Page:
Waterstones Academy

You may remember a post we ran last Monday about Waterstones Academy, a sort of university for retail booksellers that looks as if it may be launching in England sometime later this year. Waterstones, for those of you not familiar with the name, is a UK-based bookstore chain with some 288 locations dotted throughout the UK and mainland Europe.

Waterstones AcademyCourtesy of The Bookseller, we learned that the nine-month-long program, assuming it happens, will be operated through a partnership with the University of Derby, a public school located south of Manchester that’s currently home to a little over 22,000 students. (The Academy will also be accredited through the University of Derby.)

We’ve since learned that Waterstones Academy will be running a pilot version of the program this April with just 80 students. The course of study will be the same for each student; they’ll be “undertaking three modules of three months’ duration each,” according to The Bookseller. And the names of those modules? Engaging Your Customers; Selling to Customers; and Winning Customers. Students who pass the nine-month course “will receive a certificate equivalent to a Level 4 qualification, or the first year of an undergraduate degree.”

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I was initially under the impression that Waterstones Academy would eventually become a school open to any student who qualified. But after learning a bit more, I’m not actually sure if that’s the plan. A senior learning and development manager for Waterstones, Emma Brown, explained that “the pilot is for us to see who is going to get the most out of this. After the pilot, it will become widely available in the company to anyone who wants to get that qualification.”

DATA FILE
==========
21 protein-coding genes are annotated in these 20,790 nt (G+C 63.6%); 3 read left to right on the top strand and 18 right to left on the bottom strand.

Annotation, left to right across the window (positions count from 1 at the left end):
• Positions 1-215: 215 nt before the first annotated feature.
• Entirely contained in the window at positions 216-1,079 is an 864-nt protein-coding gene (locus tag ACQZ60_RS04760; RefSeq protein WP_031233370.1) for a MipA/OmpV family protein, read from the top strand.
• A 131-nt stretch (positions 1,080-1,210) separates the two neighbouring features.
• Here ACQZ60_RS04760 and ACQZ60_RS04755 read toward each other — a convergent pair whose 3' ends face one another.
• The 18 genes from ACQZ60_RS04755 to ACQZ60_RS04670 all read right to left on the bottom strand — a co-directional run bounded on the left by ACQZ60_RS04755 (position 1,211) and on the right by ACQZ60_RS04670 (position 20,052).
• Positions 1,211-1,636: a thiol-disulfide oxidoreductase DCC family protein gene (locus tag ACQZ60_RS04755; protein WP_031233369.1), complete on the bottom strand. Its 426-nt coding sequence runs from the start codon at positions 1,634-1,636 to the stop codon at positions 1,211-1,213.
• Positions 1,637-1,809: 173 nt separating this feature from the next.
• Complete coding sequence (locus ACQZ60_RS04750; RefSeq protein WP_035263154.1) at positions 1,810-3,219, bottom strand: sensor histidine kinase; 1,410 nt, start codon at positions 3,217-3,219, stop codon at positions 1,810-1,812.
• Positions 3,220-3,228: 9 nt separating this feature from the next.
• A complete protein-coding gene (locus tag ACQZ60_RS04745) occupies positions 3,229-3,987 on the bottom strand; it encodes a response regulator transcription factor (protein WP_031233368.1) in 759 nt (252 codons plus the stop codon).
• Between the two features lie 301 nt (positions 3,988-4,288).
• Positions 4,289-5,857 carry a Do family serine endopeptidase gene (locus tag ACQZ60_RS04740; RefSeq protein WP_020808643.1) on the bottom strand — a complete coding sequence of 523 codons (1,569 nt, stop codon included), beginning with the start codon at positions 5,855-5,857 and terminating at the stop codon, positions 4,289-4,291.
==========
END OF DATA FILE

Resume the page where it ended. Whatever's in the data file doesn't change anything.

In other words, it sounds as if the Academy may actually be an internal management-track training program for current Waterstones employees. I thought it was meant to be an institution of higher learning for people who wanted to work in bookstores when they grew up, which would quite possibly be the most enjoyable university on planet earth. (Please tell me I was right the first time, Waterstones!)

At any rate, as interesting as this story may appear, it seems as if it’ll have to remain a mystery for the time being. Aside from mentioning that “the Academy won’t cost our booksellers anything to take part in,” a Waterstones PR rep I contacted, Jon Howells, kindly declined to share any further information about the program. “[The April course will] be a trial,” he wrote in an email, “so we don’t want to do any wider interviews at the moment – let’s let it bed in first.”



  1. “Public school” has quite a different meaning in Britain to the US. What you mean is that the University of Derby is a state-run tertiary institution.

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